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Superdome Evacuation Resumes

Evacuations from the Superdome have resumed.

Officials had turned their attention to the New Orleans Convention Center overnight, stopping the buses running from the Superdome.

The Texas Air Force National Guard estimates between 2,000 and 5,000 people still remained at the Superdome at mid-morning.

The crowd was orderly early this morning after being told that evacuations were temporarily stalled. Those remaining at the Superdome sat down to wait.

The scene also was calm today as the remaining evacuees patiently waited in five lines for their place on a bus.

Earlier, guard members said they were told only that the buses had stopped coming and to shut down the area where the vehicles were being loaded.

"We were rolling," Capt. Jean Clark said. "If the buses had kept coming, we would have this whole place cleaned out already or pretty close to it."

Guard members reported that the massive evacuation operation for the most part had gone smoothly Friday, coming after days of uncertainty, violence and despair.

Capt. John Pollard of the Texas Air Force National Guard said 20,000 people were in the dome when evacuation efforts began. That number swelled as people poured into the Superdome because they believed it was the best place to get a ride out of town.

He estimated Saturday morning that between 2,000 and 5,000 people were left at the Superdome. But it remained a mystery why the buses stopped coming to pick up refugees and shuttle them away.

Tina Miller, 47, had no shoes and cried with relief and exhaustion as she left the Superdome and walked toward a bus. "I never thought I'd make it. Oh, God, I thought I'd die in there. I've never been through anything this awful."

The arena's second-story concourse looked like a dump, with more than a foot of trash except in the occasional area where people were working to keep things as tidy as possible.

Bathrooms had no lights, making people afraid to enter, and the stench from backed-up toilets inside killed any inclination toward bravery.

"When we have to go to the bathroom we just get a box. That's all you can do now," said Sandra Jones of eastern New Orleans.

Her newborn baby was running a fever, and all the small children in her area had rashes, she said.

"This was the worst night of my life. We were really scared. We're getting no help. I know the military police are trying. But they're outnumbered," Jones said.


At one point Friday, the evacuation was interrupted briefly when school buses pulled up so some 700 guests and employees from the Hyatt Hotel could move to the head of the evacuation line, much to the amazement of those who had been crammed in the Superdome since last Sunday.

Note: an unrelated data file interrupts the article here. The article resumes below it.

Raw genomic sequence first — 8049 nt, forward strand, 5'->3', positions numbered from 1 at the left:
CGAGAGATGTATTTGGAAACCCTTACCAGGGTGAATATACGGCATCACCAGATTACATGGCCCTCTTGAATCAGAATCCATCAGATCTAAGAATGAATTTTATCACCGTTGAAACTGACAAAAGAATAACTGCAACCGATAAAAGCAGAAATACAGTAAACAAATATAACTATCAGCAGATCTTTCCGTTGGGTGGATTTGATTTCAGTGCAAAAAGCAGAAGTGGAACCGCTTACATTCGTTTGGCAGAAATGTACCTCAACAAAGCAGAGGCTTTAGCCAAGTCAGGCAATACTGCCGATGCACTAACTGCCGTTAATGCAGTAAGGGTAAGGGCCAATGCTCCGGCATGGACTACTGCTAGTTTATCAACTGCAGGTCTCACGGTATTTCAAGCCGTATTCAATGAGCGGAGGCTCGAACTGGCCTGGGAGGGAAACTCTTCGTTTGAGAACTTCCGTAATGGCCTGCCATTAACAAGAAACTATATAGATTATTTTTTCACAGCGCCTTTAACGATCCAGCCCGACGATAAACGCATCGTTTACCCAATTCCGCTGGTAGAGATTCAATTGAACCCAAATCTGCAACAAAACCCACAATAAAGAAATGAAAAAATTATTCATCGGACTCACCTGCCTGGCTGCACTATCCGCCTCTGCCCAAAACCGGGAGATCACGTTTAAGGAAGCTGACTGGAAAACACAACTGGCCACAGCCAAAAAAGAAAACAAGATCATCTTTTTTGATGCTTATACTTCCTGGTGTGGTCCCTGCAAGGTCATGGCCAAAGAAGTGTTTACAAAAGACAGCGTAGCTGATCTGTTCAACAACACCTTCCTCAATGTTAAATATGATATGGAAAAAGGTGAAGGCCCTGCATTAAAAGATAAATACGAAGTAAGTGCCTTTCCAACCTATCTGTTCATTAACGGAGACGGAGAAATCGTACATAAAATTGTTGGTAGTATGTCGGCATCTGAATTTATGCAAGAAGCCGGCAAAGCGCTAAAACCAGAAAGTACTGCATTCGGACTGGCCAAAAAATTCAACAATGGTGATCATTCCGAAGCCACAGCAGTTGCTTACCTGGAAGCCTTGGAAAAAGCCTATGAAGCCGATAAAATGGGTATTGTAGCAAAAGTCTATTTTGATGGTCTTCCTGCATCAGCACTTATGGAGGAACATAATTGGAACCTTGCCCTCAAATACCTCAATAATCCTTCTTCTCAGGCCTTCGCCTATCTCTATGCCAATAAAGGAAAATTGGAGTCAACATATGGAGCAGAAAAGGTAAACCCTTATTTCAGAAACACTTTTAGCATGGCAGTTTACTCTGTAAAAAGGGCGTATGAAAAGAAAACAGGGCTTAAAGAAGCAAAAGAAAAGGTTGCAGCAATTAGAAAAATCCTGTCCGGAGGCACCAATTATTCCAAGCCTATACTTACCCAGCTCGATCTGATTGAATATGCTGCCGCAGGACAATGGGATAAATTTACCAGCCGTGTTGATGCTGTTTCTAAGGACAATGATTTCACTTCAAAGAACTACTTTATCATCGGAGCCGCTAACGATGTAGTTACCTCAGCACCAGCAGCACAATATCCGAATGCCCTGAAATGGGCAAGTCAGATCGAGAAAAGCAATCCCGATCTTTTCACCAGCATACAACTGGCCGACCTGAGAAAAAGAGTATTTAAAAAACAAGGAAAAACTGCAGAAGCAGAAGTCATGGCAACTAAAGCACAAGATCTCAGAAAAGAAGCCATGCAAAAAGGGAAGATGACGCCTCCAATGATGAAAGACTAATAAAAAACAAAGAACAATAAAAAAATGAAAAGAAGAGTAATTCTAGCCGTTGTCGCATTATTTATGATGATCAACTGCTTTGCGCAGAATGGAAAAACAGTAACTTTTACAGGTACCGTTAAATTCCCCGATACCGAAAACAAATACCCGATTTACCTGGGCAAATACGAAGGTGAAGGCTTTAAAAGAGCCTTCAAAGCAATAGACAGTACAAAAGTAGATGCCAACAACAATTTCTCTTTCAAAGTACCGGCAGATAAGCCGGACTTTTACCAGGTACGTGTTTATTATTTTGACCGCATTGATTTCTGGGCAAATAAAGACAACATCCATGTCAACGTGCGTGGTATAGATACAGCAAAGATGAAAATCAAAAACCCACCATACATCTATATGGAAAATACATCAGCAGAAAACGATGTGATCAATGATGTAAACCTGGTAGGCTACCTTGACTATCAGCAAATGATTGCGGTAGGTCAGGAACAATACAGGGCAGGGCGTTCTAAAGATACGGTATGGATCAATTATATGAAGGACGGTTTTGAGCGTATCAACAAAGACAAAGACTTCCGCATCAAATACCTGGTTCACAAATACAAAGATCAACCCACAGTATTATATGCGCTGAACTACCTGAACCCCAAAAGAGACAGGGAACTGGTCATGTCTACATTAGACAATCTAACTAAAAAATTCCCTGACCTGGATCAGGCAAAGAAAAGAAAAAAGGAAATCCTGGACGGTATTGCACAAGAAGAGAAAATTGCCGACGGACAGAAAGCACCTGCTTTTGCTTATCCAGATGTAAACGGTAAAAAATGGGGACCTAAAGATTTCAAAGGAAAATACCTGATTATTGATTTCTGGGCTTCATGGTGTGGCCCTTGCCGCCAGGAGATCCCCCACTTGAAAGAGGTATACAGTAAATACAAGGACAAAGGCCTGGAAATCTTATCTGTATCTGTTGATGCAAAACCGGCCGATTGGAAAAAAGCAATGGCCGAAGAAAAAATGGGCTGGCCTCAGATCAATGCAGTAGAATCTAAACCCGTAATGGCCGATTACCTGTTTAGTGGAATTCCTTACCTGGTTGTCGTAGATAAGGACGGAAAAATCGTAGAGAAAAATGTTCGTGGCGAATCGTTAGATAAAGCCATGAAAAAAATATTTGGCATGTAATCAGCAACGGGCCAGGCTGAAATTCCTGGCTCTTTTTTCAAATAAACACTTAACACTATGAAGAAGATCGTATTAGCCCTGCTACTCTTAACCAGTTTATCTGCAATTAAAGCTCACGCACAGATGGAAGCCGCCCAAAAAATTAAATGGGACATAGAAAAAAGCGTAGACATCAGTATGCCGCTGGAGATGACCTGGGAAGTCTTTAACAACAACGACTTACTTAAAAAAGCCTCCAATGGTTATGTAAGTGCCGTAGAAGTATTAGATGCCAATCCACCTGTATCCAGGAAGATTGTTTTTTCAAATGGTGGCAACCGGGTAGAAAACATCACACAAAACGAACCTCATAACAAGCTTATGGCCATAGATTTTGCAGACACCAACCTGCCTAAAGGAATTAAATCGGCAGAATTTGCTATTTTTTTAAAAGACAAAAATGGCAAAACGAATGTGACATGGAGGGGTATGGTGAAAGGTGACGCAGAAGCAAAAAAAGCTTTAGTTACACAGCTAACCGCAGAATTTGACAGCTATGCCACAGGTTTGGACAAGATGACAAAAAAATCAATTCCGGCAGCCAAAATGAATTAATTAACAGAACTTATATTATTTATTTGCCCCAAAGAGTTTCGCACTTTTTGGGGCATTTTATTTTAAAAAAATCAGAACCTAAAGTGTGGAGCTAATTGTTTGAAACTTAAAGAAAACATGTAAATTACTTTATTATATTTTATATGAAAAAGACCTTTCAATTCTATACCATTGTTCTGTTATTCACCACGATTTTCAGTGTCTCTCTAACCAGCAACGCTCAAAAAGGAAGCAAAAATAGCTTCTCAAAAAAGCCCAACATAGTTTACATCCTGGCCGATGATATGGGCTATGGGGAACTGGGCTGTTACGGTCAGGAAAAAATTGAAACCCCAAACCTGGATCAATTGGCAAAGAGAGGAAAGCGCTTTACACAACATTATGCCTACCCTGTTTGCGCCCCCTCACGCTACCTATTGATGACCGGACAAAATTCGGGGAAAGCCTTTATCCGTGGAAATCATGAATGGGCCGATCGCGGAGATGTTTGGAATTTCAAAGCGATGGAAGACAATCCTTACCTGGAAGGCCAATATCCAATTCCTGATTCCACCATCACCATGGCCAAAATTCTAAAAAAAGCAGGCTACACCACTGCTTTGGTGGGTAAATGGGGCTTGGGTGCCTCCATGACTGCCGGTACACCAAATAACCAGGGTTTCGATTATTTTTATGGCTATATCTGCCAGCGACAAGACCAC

"How does this work? They (are) clean, they are dry, they get out ahead of us?" exclaimed Howard Blue, 22, who tried to get in their line. The National Guard blocked him as other guardsmen helped the well-dressed guests with their luggage.

The 700 had been trapped in the hotel, near the Superdome, but conditions were considerably cleaner, even without running water, than the unsanitary crush inside the dome. The Hyatt was severely damaged by the storm. Every pane of glass on the riverside wall was blown out.

Mayor Ray Nagin has used the hotel as a base since it sits across the street from city hall, and there were reports the hotel was cleared with priority to make room for police, firefighters and other officials.

Conditions in the Superdome remained unbearable even as the crowd shrank after buses ferried thousands to Houston a day earlier. Much of the medical staff that had been working in the "special needs" arena had been evacuated.

Dr. Kenneth Stephens Sr., head of the medical operations, said he was told they would be moved to help in other medical areas.

Those who wanted food were waiting in line for hours to get it, said Becky Larue, of Des Moines, Iowa.

Larue and her husband arrived in the area last week for a vacation but their hotel soon told them they had to leave and directed them to the Superdome. No directions were provided, she said.

"I'm really scared. I think people are going into a survival mode. I look for people to start injuring themselves just to get out of here," she said.

Larue said she was down to her last blood pressure pill and had no idea of when they'll get out or where to get help.

James LeFlere, 56, was trying to remain optimistic.

"They're going to get us out of here. It's just hard to hang on at this point," he said.

Janice Singleton, a worker at the Superdome, said she got stuck in the stadium when the storm hit. She said she was robbed of everything she had with her, including her shoes.

"They tore that dome apart," she said sadly. "They tore it down. They taking everything out of there they can take."

Then she said, "I don't want to go to no Astrodome. I've been domed almost to death."

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